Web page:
A supermarket parking lot in the Ukrainian city of Zaporizhzhia, meanwhile, has become the staging ground for helping people who have made it out.
Peycheva Olena, who fled the besieged city, told Britain's Sky News she was forced to leave the body of her husband unburied when he was killed in shooting.
"There was shelling, and we tried to drag him away but it was too much, we couldn’t do it," explained her daughter, Kristina Katrikova.
The mayor of Chernihiv, which also has been under attack for weeks, said Sunday that relentless Russian shelling has destroyed 70% of the northern city. Like in Mariupol, Chernihiv has been cut off from shipments of food and other supplies.
On Sunday morning, Russian forces launched missiles on the Black Sea port of Odesa, in southern Ukraine, sending up clouds of dark smoke that veiled parts of the city. The Russian military said the targets were an oil processing plant and fuel depots around Odesa, which is Ukraine’s largest port and home to its navy.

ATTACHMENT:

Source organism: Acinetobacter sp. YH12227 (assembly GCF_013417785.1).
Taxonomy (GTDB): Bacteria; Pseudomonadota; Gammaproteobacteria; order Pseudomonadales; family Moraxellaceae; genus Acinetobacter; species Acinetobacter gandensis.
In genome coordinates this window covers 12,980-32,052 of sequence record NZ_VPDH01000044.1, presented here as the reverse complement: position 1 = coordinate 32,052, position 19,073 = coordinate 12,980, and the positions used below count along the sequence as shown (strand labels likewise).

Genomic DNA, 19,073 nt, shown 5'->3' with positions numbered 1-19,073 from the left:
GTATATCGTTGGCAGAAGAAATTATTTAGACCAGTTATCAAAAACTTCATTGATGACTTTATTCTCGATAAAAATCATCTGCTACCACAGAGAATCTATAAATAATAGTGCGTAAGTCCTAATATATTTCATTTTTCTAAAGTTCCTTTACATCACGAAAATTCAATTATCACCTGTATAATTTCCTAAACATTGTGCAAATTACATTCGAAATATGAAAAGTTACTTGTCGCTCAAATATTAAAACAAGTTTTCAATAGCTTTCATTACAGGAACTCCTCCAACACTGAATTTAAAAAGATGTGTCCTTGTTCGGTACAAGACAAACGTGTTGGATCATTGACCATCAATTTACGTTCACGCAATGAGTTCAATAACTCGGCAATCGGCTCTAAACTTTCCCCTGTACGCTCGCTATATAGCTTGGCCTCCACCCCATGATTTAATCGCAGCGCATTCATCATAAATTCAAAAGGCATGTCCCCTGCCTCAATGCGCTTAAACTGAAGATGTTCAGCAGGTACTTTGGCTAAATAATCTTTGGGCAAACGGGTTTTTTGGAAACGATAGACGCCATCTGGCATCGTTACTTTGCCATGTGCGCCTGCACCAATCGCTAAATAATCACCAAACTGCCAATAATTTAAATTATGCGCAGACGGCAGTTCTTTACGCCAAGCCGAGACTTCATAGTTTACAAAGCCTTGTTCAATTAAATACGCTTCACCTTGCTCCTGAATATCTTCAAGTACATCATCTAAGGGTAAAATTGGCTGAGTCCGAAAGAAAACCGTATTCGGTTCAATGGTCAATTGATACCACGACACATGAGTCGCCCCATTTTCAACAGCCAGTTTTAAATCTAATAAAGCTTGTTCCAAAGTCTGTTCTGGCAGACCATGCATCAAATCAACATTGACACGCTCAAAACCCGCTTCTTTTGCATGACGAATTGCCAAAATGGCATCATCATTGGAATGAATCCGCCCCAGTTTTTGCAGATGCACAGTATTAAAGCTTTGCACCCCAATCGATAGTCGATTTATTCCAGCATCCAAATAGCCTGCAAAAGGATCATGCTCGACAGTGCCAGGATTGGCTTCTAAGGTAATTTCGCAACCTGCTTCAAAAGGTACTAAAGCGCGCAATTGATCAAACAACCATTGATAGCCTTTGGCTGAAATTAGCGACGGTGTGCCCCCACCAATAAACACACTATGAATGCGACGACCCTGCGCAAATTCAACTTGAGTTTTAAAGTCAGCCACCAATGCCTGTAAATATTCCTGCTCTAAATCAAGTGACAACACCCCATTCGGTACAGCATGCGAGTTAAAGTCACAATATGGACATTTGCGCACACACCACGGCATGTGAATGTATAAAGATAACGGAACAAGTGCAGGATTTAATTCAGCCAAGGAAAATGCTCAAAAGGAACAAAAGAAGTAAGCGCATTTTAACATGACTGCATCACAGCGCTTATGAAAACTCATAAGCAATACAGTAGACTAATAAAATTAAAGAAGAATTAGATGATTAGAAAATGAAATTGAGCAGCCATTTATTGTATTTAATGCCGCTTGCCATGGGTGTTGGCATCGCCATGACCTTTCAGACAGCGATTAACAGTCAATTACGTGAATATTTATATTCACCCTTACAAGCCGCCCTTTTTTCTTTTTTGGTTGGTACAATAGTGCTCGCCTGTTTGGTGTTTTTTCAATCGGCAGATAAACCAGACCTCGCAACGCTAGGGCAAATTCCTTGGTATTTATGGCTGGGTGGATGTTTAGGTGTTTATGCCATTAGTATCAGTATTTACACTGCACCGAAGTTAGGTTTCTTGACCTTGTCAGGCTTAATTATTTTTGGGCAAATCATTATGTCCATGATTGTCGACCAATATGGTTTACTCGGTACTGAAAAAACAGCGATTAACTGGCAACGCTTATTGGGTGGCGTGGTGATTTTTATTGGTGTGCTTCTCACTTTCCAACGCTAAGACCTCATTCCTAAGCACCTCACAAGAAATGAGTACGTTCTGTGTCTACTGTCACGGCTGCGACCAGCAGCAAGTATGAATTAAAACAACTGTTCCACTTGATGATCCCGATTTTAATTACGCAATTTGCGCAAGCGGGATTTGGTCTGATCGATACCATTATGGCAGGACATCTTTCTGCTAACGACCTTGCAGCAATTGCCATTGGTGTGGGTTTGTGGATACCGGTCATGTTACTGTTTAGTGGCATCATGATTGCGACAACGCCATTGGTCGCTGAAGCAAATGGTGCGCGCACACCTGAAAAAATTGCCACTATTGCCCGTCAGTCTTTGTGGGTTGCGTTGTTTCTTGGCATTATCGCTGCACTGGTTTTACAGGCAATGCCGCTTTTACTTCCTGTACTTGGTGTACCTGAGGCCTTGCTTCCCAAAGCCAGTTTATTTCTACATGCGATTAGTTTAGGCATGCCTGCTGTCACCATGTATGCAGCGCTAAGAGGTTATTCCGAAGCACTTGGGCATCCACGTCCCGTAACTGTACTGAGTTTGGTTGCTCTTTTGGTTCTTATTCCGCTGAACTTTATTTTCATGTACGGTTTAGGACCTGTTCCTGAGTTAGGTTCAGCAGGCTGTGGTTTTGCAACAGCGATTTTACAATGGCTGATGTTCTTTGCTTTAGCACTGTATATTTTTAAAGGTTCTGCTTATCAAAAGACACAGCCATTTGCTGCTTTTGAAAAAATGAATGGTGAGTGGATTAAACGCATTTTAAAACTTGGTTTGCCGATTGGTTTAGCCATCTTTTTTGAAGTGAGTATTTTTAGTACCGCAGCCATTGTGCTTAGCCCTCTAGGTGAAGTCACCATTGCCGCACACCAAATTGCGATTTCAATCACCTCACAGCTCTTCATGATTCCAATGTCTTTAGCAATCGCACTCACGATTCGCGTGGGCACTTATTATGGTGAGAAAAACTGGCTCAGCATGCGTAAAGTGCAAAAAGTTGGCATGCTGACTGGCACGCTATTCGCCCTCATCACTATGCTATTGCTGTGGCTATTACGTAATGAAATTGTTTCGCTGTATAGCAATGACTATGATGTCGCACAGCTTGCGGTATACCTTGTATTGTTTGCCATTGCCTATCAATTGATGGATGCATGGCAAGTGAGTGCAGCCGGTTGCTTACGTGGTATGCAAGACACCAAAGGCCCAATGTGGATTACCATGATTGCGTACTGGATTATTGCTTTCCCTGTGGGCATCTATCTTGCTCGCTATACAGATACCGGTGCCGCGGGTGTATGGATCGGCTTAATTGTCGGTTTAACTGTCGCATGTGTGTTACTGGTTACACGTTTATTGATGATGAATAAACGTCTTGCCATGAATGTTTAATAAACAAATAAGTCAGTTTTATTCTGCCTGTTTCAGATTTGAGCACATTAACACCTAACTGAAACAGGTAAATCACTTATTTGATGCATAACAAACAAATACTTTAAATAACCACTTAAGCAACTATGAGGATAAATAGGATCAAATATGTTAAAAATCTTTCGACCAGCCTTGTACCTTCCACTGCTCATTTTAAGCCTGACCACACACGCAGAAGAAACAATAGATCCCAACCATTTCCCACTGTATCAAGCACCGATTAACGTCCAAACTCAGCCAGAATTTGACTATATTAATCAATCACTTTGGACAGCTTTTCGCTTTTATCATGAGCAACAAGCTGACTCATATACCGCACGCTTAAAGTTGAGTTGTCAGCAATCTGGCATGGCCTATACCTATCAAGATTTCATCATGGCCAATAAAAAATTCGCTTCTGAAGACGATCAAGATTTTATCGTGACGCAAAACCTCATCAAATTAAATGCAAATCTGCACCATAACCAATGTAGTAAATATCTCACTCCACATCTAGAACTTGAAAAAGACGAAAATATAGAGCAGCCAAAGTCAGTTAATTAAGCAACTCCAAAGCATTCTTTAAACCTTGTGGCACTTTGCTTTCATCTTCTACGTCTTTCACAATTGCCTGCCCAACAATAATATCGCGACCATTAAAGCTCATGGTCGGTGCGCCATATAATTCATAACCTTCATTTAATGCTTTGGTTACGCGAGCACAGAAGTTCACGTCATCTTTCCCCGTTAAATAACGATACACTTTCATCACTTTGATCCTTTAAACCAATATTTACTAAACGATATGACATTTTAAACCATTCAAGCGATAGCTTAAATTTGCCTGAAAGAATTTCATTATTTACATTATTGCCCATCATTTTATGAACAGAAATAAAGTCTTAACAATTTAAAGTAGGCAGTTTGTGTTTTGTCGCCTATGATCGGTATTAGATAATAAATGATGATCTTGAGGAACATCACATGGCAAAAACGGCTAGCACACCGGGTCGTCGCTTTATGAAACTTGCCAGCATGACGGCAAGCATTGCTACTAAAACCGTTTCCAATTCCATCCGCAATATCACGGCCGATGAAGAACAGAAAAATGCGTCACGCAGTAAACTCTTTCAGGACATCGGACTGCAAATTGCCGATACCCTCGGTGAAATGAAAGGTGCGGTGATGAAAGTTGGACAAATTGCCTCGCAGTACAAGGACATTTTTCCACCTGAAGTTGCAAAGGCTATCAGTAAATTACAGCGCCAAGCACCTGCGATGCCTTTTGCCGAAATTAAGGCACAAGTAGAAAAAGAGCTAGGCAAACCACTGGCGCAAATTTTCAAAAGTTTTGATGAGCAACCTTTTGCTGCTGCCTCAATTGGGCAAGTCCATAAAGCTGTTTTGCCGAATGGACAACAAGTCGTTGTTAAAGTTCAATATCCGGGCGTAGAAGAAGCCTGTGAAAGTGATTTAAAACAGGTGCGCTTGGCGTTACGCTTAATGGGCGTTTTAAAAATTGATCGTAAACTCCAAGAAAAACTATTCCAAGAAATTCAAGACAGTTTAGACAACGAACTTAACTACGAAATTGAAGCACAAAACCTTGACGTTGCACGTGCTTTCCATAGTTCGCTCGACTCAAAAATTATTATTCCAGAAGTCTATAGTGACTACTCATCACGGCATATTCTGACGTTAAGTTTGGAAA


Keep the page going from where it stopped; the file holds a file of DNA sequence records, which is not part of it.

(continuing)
The Odesa city council said Ukraine’s air defense shot down some missiles before they hit the city. Ukrainian military spokesman Vladyslav Nazarov said there were no casualties from the attack.
The regional governor in Kharkiv, said Sunday that Russian artillery and tanks performed over 20 strikes on Ukraine’s second-largest city and its outskirts in the country's northeast over the past day.
The head of Ukraine’s delegation in talks with Russia said Moscow’s negotiators informally agreed to most of a draft proposal discussed during face-to-face talks in Istanbul this week, but no written confirmation has been provided.
The Ukrainian negotiator, Davyd Arakhamia said on Ukrainian TV that he hoped the proposal was developed enough so Zelenskyy and Russian President Vladimir Putin could meet to discuss it. But the top Russian negotiator in talks with Ukraine, Vladimir Medinksy, was quoted by the Interfax news agency as saying it was too early to talk about a meeting between the two leaders.
Yuras Karmanau in Lviv, Ukraine, and Associated Press journalists around the world contributed to this report.